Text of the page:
For the first time ever, researchers from the University of Groningen have managed to observe the motion of a single transport protein in a cell membrane. Their findings were published on 3 October 2013 in the scientific journal, Nature. Understanding how this type of protein moves while transporting molecules is an important step forwards in research into diseases.
Transporting molecules through the cell membrane is essential to life. Most molecules need a transport protein to help them pass through the fatty cell membrane. These transport proteins, which are firmly entrenched inside the cell membrane, are often highly specialized. They bond with specific molecules and transport them from outside the membrane to the inside (or vice versa). Life in the cell would grind to a halt without this transport.
The protein complex GltPh is responsible for absorbing the nutrient aspartate in microorganisms. GltPh is made up of three identical proteins, which together form one transport complex. ‘We wanted to find out exactly how the components of this complex move when transporting the aspartate into the cell’, explains Prof. Antoine van Oijen, whose group specializes in single-molecule biophysics.
To study the transport complex, fluorescent markers were linked to two of the three proteins. The markers emitted light when illuminated with lasers. These markers influence each other’s properties: the first marker emits light, which in turn activates the second marker. The strength of the activation depends on the distance between the two markers, making it possible to monitor the distance between the two marked proteins while the aspartate is being absorbed.
Postdoctoral researcher Dr Guus Erkens carried out this technically challenging research. Erkens: ‘It was the first time that research like this has been attempted with a protein in a membrane. Fortunately, we have a lot of experience of working with membrane proteins here in Groningen.’ The research was carried out in close cooperation with with Prof. Dirk Slotboom, a specialist in membrane proteins who has spent ten years working with GltPh.
Nature Structural & Molecular Biology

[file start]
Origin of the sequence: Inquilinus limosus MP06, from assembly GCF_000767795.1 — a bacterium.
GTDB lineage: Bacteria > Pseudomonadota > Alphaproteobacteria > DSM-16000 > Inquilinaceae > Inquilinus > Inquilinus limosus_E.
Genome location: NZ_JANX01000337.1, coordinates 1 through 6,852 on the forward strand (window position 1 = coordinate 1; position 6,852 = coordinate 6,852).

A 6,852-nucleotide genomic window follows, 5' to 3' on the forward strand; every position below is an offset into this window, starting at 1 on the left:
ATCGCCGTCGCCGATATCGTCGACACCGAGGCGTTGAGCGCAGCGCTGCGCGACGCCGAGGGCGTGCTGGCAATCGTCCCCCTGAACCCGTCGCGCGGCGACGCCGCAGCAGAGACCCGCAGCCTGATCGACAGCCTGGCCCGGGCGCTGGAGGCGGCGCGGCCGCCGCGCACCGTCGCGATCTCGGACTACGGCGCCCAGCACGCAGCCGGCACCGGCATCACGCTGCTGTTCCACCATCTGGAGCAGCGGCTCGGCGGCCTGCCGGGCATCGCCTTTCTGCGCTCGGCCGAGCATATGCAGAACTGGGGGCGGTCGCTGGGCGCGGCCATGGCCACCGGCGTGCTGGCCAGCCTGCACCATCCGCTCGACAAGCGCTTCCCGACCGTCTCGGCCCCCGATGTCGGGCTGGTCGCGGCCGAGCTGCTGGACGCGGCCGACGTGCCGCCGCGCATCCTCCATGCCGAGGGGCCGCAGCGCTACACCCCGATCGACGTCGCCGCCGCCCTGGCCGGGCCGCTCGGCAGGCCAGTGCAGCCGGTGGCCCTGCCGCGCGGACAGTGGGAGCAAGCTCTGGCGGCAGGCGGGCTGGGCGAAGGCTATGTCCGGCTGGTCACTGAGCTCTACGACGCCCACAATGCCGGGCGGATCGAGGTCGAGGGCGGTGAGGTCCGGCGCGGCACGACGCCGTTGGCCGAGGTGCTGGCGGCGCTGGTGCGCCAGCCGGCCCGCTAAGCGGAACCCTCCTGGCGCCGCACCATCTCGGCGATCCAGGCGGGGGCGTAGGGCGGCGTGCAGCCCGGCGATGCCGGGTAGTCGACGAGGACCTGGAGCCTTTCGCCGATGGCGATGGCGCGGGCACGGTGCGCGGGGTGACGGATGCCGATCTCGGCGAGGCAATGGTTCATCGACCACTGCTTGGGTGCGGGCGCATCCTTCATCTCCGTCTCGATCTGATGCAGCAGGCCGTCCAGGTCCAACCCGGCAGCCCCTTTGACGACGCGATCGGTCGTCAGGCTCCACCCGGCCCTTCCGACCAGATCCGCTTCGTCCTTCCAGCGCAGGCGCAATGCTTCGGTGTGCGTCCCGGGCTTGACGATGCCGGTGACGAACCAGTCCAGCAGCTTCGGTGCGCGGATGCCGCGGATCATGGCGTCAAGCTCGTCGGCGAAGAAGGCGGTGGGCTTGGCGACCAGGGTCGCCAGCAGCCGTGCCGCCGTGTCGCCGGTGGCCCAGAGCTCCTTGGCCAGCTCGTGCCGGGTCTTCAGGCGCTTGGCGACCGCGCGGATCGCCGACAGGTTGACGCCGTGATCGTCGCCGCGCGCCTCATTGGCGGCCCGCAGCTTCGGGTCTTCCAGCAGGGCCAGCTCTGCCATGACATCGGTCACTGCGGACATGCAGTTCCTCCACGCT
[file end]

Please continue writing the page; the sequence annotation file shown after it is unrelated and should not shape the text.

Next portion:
has recently published another article on GltPh written by Slotboom.
Erkens prepared specimens with several hundred liposomes, vesicles made from fats, which form an artificial membrane that strongly resembles a natural cell membrane. By maintaining a low concentration of proteins and markers, some of the vesicles comprised just one GltPh complex with the right markers on just two proteins. These vesicles were suitable for the experiments.
‘We measure several hundred vesicles in one go and select the vesicles with just one correctly labelled complex. We then analyse the data they provide’, explains Erkens. Measurements are made using a specially adapted microscope. Lasers activate the markers and a sensitive camera records the reaction. Transport commences when aspartate and an energy source for the protein are added to the equation.
The three proteins in the transport complex form a sort of basin in the membrane, which flips over taking the aspartate inside through the membrane. ‘The question was how this happens’, says Van Oijen. ‘Do the three sub-units flip over together, one at a time, or chaotically?’ Erkens’s results show no fixed pattern in the motion. The units flip over randomly and can transport an aspartate molecule independently of each other.
The study plays an important role in medical research, as the human brain has a similar transport complex for removing glutamate, a neurotransmitter that allows nerve cells to communicate with each other. ‘If this complex doesn’t work properly, neither does the brain’, explains Van Oijen. It is possible that a defect in glutamate transport plays a role in conditions such as Alzheimer’s disease, ALS and Huntington’s disease.
‘Now that we know how the transporter is supposed to work, we will be able to search for abnormalities’, according to Van Oijen. ‘This could help us to develop more targeted drugs. However, the whole process could take another ten to twenty years.’
Van Oijen sees his research as a step in a lengthy process, which aims to study individual molecules in as natural an environment as possible. ‘Other research groups have studied GltPh in a soapy solution. This allows it to flip over, but no transport takes place as the solution does not have an ‘inside’ or an ‘outside’.’
The results of this type of research are very different from Van Oijen’s latest results. He sees this as a sign that he is on the right path. ‘It’s important to study these transport proteins in the right environment. We’ll only improve our understanding of the molecular mechanism if we can study real transport taking place through a real membrane.’ Van Oijen is now focusing on protein complexes consisting of multiple components. ‘Our ultimate aim is to find out how all these proteins work in a real cell.’
Prof. Antoine van Oijen, tel: +31(0)50-363 9883, e-mail: firstname.lastname@example.org
Prof. Dirk Slotboom, t el.: +31 (0)50-363 4187 , e -mail:
Dr. Guus Erkens, tel.: +31 (0)50-363 8694, e-mail: email@example.com
Reference: Unsynchronised subunit motion in single trimeric sodium-coupled aspartate transporters,
Guus B. Erkens, Inga Hänelt, Joris, M.H. Goudsmits, Dirk Jan Slotboom and Antoine M. van Oijen
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